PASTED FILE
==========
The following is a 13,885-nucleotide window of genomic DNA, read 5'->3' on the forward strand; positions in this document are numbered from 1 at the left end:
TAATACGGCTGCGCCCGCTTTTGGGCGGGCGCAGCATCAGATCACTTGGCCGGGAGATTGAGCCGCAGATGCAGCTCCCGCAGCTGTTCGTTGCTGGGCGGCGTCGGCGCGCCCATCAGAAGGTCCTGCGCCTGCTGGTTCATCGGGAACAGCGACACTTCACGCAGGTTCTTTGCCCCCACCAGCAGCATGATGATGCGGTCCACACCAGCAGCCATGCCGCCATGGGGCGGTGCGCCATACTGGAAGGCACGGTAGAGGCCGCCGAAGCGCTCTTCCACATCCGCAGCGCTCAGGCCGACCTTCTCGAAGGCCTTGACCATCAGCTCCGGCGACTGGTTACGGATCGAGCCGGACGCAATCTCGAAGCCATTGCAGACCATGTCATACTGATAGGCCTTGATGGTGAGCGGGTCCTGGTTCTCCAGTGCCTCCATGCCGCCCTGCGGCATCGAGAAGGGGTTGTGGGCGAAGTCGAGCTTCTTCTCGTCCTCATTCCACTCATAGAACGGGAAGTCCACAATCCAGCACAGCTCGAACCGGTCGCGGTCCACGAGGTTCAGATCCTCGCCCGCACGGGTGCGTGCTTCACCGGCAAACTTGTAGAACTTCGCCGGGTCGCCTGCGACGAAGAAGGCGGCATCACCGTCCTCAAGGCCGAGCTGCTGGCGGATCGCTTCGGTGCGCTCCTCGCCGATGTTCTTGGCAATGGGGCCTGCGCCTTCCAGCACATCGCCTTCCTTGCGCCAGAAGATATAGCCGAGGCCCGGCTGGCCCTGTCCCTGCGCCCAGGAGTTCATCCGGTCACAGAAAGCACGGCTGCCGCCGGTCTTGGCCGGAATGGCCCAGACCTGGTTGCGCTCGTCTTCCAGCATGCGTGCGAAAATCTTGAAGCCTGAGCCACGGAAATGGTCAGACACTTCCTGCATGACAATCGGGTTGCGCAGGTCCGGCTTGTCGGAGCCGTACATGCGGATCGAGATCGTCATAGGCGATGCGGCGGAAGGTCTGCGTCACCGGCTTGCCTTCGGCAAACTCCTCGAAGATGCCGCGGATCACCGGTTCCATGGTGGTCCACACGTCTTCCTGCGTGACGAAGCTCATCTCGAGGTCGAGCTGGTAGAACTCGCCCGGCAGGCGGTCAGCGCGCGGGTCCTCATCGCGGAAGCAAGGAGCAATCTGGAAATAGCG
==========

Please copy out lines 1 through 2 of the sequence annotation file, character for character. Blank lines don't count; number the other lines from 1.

The following is a 13,885-nucleotide window of genomic DNA, read 5'->3' on the forward strand; positions in this document are numbered from 1 at the left end:
TAATACGGCTGCGCCCGCTTTTGGGCGGGCGCAGCATCAGATCACTTGGCCGGGAGATTGAGCCGCAGATGCAGCTCCCGCAGCTGTTCGTTGCTGGGCGGCGTCGGCGCGCCCATCAGAAGGTCCTGCGCCTGCTGGTTCATCGGGAACAGCGACACTTCACGCAGGTTCTTTGCCCCCACCAGCAGCATGATGATGCGGTCCACACCAGCAGCCATGCCGCCATGGGGCGGTGCGCCATACTGGAAGGCACGGTAGAGGCCGCCGAAGCGCTCTTCCACATCCGCAGCGCTCAGGCCGACCTTCTCGAAGGCCTTGACCATCAGCTCCGGCGACTGGTTACGGATCGAGCCGGACGCAATCTCGAAGCCATTGCAGACCATGTCATACTGATAGGCCTTGATGGTGAGCGGGTCCTGGTTCTCCAGTGCCTCCATGCCGCCCTGCGGCATCGAGAAGGGGTTGTGGGCGAAGTCGAGCTTCTTCTCGTCCTCATTCCACTCATAGAACGGGAAGTCCACAATCCAGCACAGCTCGAACCGGTCGCGGTCCACGAGGTTCAGATCCTCGCCCGCACGGGTGCGTGCTTCACCGGCAAACTTGTAGAACTTCGCCGGGTCGCCTGCGACGAAGAAGGCGGCATCACCGTCCTCAAGGCCGAGCTGCTGGCGGATCGCTTCGGTGCGCTCCTCGCCGATGTTCTTGGCAATGGGGCCTGCGCCTTCCAGCACATCGCCTTCCTTGCGCCAGAAGATATAGCCGAGGCCCGGCTGGCCCTGTCCCTGCGCCCAGGAGTTCATCCGGTCACAGAAAGCACGGCTGCCGCCGGTCTTGGCCGGAATGGCCCAGACCTGGTTGCGCTCGTCTTCCAGCATGCGTGCGAAAATCTTGAAGCCTGAGCCACGGAAATGGTCAGACACTTCCTGCATGACAATCGGGTTGCGCAGGTCCGGCTTGTCGGAGCCGTACATGCGGATCGAGATCGTCATAGGCGATGCGGCGGAAGGTCTGCGTCACCGGCTTGCCTTCGGCAAACTCCTCGAAGATGCCGCGGATCACCGGTTCCATGGTGGTCCACACGTCTTCCTGCGTGACGAAGCTCATCTCGAGGTCGAGCTGGTAGAACTCGCCCGGCAGGCGGTCAGCGCGCGGGTCCTCATCGCGGAAGCAAGGAGCAATCTGGAAATAGCG